October 30, 2022
By Jonathan Clements.
“Riding on public transportation in Japan makes you feel a part of the general population,” writes Steve Alpert in Kyoto Stories. “One of the people. Part of the normal tapestry of regular life in your city. Riding in a private car lets you feel that there’s an entire other world out there. A world that’s not open to just anyone. You feel just a little bit like Alice on her way down the rabbit hole. Unexpected things can happen.”
It’s true, you know. His comment encapsulates the huge disjunction between someone’s life as a visitor or tourist, and as a tried-and-tested resident. Alpert’s incisive eye, something already apparent in his memoirs of his later life at Studio Ghibli, never fails to pick up the sort of detail that eludes the less focussed observer, including experiences that almost every old Japan-hand surely shares. Take Japanese language class, for example, where Alpert observes the side-effects of constant, halting revelations.
“You usually knew everything there was to know about your classmates. In Japanese-conversation class, what was there really to talk about for hours at a time except ourselves? We always tried to find out as much as we could about the teachers, but they were better than the students at keeping their personal lives to themselves.”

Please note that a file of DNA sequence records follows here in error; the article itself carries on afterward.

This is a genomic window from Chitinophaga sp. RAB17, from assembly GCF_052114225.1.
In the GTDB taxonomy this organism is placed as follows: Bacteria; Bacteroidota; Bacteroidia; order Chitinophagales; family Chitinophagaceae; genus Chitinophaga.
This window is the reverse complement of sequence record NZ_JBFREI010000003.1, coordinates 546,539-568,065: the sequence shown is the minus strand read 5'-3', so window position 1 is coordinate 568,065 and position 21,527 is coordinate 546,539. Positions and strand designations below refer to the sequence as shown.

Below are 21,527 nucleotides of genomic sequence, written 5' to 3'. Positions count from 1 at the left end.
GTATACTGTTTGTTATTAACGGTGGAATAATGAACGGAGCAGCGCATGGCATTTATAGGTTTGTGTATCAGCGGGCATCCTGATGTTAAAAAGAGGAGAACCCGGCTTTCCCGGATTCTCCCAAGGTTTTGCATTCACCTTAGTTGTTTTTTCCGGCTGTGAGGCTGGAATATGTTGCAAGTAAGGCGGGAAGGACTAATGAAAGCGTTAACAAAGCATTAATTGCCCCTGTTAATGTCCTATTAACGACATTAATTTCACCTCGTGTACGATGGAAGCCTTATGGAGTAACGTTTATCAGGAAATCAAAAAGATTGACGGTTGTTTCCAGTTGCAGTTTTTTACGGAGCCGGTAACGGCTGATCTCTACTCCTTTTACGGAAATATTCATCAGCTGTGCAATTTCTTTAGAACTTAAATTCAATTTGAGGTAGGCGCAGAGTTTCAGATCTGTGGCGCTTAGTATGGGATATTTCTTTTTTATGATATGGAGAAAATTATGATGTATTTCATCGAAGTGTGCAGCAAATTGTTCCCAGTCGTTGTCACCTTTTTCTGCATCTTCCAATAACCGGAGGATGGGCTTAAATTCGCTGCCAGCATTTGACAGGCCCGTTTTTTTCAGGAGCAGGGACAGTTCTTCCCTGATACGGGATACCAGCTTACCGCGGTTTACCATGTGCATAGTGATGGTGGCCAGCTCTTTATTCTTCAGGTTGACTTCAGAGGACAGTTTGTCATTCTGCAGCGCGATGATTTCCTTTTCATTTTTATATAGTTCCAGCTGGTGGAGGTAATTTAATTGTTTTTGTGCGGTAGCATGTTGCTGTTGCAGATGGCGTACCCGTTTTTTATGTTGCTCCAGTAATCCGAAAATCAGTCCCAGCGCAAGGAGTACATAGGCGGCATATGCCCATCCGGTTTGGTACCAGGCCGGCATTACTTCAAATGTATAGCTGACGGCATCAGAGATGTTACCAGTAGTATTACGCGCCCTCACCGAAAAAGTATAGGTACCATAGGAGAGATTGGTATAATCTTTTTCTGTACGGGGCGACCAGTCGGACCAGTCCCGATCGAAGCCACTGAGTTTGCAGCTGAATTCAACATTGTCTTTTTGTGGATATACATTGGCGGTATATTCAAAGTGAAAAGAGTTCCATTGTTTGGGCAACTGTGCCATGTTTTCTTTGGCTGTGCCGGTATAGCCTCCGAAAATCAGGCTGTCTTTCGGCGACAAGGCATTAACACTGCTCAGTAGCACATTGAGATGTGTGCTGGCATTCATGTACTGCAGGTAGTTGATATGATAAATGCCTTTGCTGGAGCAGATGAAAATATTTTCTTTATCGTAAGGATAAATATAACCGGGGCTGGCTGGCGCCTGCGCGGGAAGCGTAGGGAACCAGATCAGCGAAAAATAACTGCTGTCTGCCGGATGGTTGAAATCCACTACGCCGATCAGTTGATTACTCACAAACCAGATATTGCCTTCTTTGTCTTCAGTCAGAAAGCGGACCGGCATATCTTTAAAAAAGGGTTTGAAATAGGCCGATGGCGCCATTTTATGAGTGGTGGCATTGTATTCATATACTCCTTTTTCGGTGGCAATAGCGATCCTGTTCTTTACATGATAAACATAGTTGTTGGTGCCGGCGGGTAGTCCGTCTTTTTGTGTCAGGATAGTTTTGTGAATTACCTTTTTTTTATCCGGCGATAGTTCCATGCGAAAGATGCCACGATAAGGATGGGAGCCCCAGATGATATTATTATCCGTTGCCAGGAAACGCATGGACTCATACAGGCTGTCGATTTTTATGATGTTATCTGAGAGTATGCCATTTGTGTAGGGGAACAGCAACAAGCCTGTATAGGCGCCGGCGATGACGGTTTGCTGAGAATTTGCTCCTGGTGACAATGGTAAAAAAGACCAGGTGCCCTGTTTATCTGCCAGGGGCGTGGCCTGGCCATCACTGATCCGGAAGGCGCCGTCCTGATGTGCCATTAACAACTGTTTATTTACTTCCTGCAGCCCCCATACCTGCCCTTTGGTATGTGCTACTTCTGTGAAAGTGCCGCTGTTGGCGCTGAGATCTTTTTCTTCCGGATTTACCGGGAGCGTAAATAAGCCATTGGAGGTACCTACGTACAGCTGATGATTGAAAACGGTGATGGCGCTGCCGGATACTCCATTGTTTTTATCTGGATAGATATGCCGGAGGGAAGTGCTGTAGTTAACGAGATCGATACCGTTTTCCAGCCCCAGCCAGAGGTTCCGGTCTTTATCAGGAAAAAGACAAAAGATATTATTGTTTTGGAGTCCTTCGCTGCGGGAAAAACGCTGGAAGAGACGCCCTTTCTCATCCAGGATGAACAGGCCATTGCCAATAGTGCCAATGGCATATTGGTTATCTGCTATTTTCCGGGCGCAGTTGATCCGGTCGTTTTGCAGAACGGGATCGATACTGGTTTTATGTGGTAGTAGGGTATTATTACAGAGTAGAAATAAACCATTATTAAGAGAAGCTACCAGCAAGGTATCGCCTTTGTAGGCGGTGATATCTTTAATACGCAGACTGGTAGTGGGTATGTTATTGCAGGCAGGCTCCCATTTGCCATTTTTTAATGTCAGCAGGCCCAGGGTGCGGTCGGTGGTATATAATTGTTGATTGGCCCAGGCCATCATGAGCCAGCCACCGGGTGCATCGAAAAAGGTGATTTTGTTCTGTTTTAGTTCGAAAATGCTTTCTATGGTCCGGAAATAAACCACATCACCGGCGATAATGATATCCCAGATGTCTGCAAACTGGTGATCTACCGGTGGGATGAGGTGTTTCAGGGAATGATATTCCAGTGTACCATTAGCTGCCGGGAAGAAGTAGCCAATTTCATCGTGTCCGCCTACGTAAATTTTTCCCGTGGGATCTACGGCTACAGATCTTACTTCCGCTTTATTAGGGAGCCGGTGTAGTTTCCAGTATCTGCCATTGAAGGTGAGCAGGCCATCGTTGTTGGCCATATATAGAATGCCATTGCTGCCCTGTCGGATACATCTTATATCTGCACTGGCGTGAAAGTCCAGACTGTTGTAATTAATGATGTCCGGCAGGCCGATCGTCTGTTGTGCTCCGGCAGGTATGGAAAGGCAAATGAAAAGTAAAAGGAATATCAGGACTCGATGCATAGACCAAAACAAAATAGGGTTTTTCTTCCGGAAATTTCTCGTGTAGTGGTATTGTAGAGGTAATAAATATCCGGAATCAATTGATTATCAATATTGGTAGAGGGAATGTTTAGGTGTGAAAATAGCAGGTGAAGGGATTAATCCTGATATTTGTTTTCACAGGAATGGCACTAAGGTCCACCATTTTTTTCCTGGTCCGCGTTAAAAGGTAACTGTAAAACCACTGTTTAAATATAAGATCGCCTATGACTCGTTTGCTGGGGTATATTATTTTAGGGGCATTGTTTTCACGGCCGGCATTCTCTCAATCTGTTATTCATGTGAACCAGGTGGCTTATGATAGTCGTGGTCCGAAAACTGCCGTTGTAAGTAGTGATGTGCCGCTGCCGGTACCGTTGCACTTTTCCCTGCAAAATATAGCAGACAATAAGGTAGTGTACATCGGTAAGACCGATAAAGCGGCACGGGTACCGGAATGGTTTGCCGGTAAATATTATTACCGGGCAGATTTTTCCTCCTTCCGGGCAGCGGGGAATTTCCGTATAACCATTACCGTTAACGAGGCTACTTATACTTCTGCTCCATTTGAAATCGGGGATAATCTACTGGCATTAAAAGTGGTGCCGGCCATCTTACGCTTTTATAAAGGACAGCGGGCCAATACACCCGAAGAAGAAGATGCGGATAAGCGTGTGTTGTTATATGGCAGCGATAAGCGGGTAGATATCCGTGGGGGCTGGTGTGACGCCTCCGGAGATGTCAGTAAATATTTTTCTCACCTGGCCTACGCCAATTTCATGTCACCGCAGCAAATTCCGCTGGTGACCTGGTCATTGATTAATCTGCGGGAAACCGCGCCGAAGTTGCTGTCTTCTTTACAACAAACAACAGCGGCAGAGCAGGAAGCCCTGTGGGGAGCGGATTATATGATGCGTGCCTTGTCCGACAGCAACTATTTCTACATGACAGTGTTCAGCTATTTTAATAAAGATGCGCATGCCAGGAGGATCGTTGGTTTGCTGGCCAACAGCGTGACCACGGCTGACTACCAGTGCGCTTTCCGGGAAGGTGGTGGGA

It made me think of an incident in my own life, many years ago, when the girl sitting across from me in one class took four years to reveal that she also happened to speak fluent Malay. After all the dialogues we had shared, about where that pen was, and how to get to the hospital, and what our hobbies were, I felt betrayed.
I lived in Kyoto as a student, myself. It was a wonderful time in my life, with long walks to sites of huge historical weight; boxes and boxes of books and whatnot shipped home to form the underpinnings of my future career; an inadvisable dalliance with a charming American; and various misadventures as a teacher, selling the only thing I really had at the time – the languages I spoke.
I definitely missed out. Unlike the protagonist of Kyoto Stories, I was never invited as a bonus extra to a wife swappers’ party. Nobody quizzed me about the size of my genitals. I was never offered a bit-part in a B-movie where I had to dress up as a brothel-creeping American GI. At no point, in my teaching career, was I ushered into a room with two gangsters, and ordered to take them from zero to fluency in two months, or else.
In the tense, circular negotiations, as he desperately tries to point out to them that they don’t even know the alphabet, and that even if they work hard it is going to take them a year, I see the glimmers of many future frustrations with Japanese clients. His yakuza pupils, however, also turn out to be handy at cutting through the intractability of other Japanese, as he discovers when someone tries to scam him on the cost of a second-hand fridge.